A boy holds on to the barrel of a tank,...

A boy holds on to the barrel of a tank, part of a display of destroyed Russian military equipment, in Kyiv, Ukraine, Sunday, March 31, 2024. Credit: AP/Vadim Ghirda

KYIV, Ukraine — Ukrainian drones attacked one of Russia's biggest oil refineries and a drone factory in the Russian province of Tatarstan, officials said Tuesday, in what appeared to be Kyiv’s deepest strike inside Russian territory since the war began more than two years ago.

The attack on facilities near the cities of Yelabuga and Nizhnekamsk, located some 1,200 kilometers (745 miles) east of Ukraine, injured 12 people, Russian regional authorities said.

In recent months, Russian refineries and oil terminals have become priority targets of Ukrainian drone attacks, part of stepped-up assaults on Russian territory.

Ukrainian drone developers have been extending the weapons’ range for months, as Kyiv attempts to compensate for its battlefield disadvantage in weapons and troops. The unmanned aerial vehicles are also an affordable option while Ukraine waits for more U.S. military aid.

Neither side currently has the capacity to make much of a dent on the around 1,000-kilometer (620-mile) front line.

Ukrainian security and intelligence officials said they targeted a “drone-production site” in Yelabuga, Tatarstan, using Ukrainian-produced long-range drones. Tatarstan is known for its high level of industrialization, and a factory near Yelabuga has reportedly built Iranian-designed Shahed exploding drones.

The Ukrainian officials also said that intelligence services were involved in an overnight attack on the Nizhnekamsk oil refinery.

A Ukrainian Emergency Situation sapper carries an unexploded shell after...

A Ukrainian Emergency Situation sapper carries an unexploded shell after using a mine-clearing machine to clear the site of explosives after battles with Russian troops, near Balaklia, Kharkiv region, Ukraine, Monday, April 1, 2024. Credit: AP/Andrii Marienko

The officials spoke to The Associated Press on condition of anonymity because they were not authorized to comment publicly. It was a rare claim of responsibility, as Kyiv officials normally decline comment about attacks on Russian soil, though they sometimes refer obliquely to them.

The Associated Press could not independently verify the claims.

Russia has commonly used Shahed drones for aerial attacks on Ukraine, including major barrages deploying up to 90 of them at a time in a bid to overwhelm air defenses.

Tatarstan officials said the attack didn’t disrupt industrial production, while Nizhnekamsk’s mayor said the attempt to strike the refinery was thwarted by air defenses.

A Ukrainian Emergency Situation sapper carries an unexploded shell after...

A Ukrainian Emergency Situation sapper carries an unexploded shell after using a mine-clearing machine to clear the site of explosives after battles with Russian troops, near Balaklia, Kharkiv region, Ukraine, Monday, April 1, 2024. Credit: AP/Andrii Marienko

Russian Defense Minister Sergei Shoigu said Kyiv was trying to divert attention from its military setbacks by attempting to strike the Russian territory “to persuade its Western sponsors that it remains capable to confront the Russian military.”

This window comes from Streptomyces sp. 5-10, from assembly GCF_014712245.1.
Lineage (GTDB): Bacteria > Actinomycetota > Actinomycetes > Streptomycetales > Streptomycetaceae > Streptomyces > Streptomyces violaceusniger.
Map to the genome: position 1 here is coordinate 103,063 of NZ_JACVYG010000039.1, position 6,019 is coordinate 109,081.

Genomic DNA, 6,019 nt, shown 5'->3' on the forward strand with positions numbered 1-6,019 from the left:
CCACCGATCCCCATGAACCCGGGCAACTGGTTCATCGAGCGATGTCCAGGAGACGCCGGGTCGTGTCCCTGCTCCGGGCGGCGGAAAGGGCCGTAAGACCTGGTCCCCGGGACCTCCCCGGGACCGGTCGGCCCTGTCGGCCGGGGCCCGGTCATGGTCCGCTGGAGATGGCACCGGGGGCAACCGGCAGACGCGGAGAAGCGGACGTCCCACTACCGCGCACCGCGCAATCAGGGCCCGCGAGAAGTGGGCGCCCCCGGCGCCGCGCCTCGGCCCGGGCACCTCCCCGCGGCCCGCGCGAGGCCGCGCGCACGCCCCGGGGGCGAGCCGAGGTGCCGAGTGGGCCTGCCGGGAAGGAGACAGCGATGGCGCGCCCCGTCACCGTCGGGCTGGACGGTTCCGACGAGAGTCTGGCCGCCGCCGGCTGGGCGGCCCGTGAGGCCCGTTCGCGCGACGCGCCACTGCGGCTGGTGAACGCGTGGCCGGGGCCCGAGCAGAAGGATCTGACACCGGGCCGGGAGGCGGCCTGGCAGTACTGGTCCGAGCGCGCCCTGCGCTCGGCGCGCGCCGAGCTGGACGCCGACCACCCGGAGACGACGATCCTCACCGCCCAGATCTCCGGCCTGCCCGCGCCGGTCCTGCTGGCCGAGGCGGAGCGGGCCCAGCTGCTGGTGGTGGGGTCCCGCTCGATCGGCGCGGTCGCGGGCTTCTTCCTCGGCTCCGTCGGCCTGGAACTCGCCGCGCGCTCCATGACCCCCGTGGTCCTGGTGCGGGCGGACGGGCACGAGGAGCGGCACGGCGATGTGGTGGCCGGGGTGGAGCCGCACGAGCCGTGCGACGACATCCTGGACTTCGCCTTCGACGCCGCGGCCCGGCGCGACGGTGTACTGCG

Speaking during a meeting with the top military brass, Shoigu claimed Russian troops have gained more than 400 square kilometers (some 155 square miles) since the start of the year.

Kremlin spokesman Dmitry Peskov said the Russian military was taking steps to strengthen defenses against such attacks.

“The military is working to minimize this threat and eventually remove it altogether,” he said in a conference call with reporters.

Ukraine previously has launched drone attacks in and around St. Petersburg, which lies about 1,000 kilometers (620 miles) north of the border. But the facilities in Tatarstan, a province on the Volga River, appears to be the most distant target Ukraine has tried to hit.

Ukrainian President Volodymyr Zelenskyy said last year his country had developed a weapon that hit a target 700 kilometers (400 miles) away, in an apparent reference to a drone attack on Russian soil.

Late last year, Ukraine’s minister for digital transformation, Mykhailo Fedorov, said the government was bent on building a state-of-the-art “ army of drones ” and that its value to the war effort will be evident by the end of this year. Ukraine trained more than 10,000 new drone pilots last year, he said.

Ukraine has also developed deadly sea drones that have struck Russian navy ships in the Black Sea. Those successful strikes have embarrassed the Kremlin, and on Tuesday Russian President Vladimir Putin signed a decree to appoint Adm. Alexander Moiseyev as the new navy chief, the Russian Defense Ministry said.

Putin also named Vice Adm. Sergei Pinchuk as the new commander of the navy’s Black Sea Fleet after the dismissal of his predecessor, Adm. Viktor Sokolov.

Meanwhile, the governor of Ukraine's Dnipropetrovsk region, Serhiy Lysak, said a Russian rocket attack on the regional capital Dnipro on Tuesday afternoon injured 18 people, including five teenagers. The regional interior ministry said the attack destroyed a kindergarten building and a school.

Ukraine’s air force said Tuesday it intercepted nine out of 10 Shahed drones launched overnight by Russia in the latest attack on the country’s power grid.

Such attacks also claim civilian lives. Volker Türk, the U.N. High Commissioner for Human Rights, said Tuesday that the war has killed more than 10,500 Ukrainian civilians and injured more than 20,000.

“The conflict increasingly is becoming entrenched and protracted, punctuated by recurring waves of attacks, as seen across the country last week,” he said in a speech.

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